Miller Gore Brittain
November 12, 1912
Saint John, New Brunswick, Canada
|Died||January 21, 1968 (aged 55)|
Saint John, New Brunswick, Canada
|Education||Saint John Vocational School, Arts Students League of New York|
|Movement||Social realism, Irony|
|Awards||Canadian Centennial Medal|
He was born in Saint John, New Brunswick. Brittain studied art with Elizabeth Russell Holt in Saint John and Harry Wickey in New York City. In 1932, he returned to Saint John, where he worked at clerical and construction jobs and opened an art studio on the waterfront. During this period, he captured realistic scenes of everyday life in the city which incorporated social commentary. Brittain served with the Royal Canadian Air Force during World War II and served two years as a war artist.
Brittain was a founding member of the Federation of Canadian Artists in 1941. After the war, his paintings took on a more surreal aspect, taking as their subject biblical topics, abstract figures, nudes and flowers. Brittain had married Connie Starr in 1951; he was devastated by her death from cancer seven years later and was treated several times for alcoholism in his later life.
Brittain is considered one of Canada's most prolific painters. His work broke from contemporary style at the time of the Group of Seven when landscapes of the country dominated Canada's art scene. Brittain focused on working class life in his hometown of Saint John with his signature style in social-realism.
Brittain's work is held in private collections and a number of art galleries in Canada including the Beaverbrook Art Gallery, the National Gallery of Canada and the Canadian War Museum and retrospectives of his work have appeared in various Canadian galleries including the McMichael Canadian Art Collection and the National Gallery of Canada.
Life in Saint John
After studying in New York, Brittain felt he didn't have to leave the region to make a career as an artist. However, at the time Saint John was still recovering from three major fires and was in the middle of the Depression. As a young man he worked as a draftsman and worked on the docks while working on his craft amongst a thriving arts community including Ruth Starr, Ted Campbell, Fred Ross and Jack Humphrey. In January 1949, his first major exhibit at the New Brunswick Museum in Saint John. The exhibition was so popular he went on to do a series of solo shows in New York. In 1968, Brittain was awarded the Canadian Centennial Medal for his contribution to Canadian art.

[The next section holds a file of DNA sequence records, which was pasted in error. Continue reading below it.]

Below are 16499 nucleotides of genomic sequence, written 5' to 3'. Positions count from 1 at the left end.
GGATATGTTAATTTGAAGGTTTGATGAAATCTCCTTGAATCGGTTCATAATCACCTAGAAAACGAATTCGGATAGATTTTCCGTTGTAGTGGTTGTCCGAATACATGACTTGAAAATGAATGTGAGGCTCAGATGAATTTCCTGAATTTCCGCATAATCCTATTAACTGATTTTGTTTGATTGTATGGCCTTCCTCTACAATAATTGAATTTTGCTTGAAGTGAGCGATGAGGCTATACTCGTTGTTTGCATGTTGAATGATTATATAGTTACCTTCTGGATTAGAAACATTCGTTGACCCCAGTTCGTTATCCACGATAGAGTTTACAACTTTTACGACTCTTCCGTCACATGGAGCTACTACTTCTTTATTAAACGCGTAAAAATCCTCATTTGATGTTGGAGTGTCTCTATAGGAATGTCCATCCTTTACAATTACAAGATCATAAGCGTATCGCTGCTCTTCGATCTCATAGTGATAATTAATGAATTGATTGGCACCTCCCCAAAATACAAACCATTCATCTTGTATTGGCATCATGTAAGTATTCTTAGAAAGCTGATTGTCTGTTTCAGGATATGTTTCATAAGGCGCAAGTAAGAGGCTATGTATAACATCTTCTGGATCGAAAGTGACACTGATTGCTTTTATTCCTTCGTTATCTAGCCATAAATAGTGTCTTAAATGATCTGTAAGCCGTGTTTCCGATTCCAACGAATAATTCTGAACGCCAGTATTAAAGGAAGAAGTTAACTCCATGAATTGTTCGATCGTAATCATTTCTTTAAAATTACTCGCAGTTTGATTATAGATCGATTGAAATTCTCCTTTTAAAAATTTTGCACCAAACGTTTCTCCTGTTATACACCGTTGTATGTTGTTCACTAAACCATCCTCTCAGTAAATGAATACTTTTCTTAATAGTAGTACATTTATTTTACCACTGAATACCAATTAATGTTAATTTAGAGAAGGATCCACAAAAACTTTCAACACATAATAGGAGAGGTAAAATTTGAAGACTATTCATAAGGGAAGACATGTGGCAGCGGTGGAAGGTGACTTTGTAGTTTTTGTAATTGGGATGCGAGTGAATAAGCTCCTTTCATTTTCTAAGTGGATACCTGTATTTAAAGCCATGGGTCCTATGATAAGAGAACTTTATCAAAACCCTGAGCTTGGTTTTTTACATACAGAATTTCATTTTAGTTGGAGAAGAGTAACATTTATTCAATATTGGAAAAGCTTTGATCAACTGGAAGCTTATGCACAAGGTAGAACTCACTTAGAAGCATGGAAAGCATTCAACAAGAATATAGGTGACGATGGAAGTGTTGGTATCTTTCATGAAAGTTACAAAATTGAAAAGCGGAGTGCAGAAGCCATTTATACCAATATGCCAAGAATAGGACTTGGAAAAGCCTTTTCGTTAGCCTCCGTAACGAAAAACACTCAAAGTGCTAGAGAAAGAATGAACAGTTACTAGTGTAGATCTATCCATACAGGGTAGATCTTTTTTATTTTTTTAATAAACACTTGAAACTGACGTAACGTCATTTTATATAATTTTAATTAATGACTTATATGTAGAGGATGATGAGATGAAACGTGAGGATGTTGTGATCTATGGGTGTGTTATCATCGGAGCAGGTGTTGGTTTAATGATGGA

In 1968, he died tragically of a stroke at the age of 55 after years of struggling with alcoholism. Brittain was an icon of the Saint John arts community and presence is still felt in the city's arts scene today. The popular Britt's Pub, named for the artist, is on the ground floor of his studio at 42 Princess St. boasting much of his work.
- "Miller Brittain - Biography". National Gallery of Canada. Retrieved 2009-10-25.
- "Miller Brittain: When the Stars Threw Down Their Spears". McMichael Canadian Art Collection. 2008. Retrieved 2009-10-25.
- "About Miller Brittain". National Gallery of Canada. 2009. Retrieved 2009-10-25.
- "Miller Brittain". National Film Board of Canada. Retrieved 2009-10-25.
- http://w3.stu.ca/stu/sites/nble/b/brittain_miller.html. Retrieved 2 January 2018. Missing or empty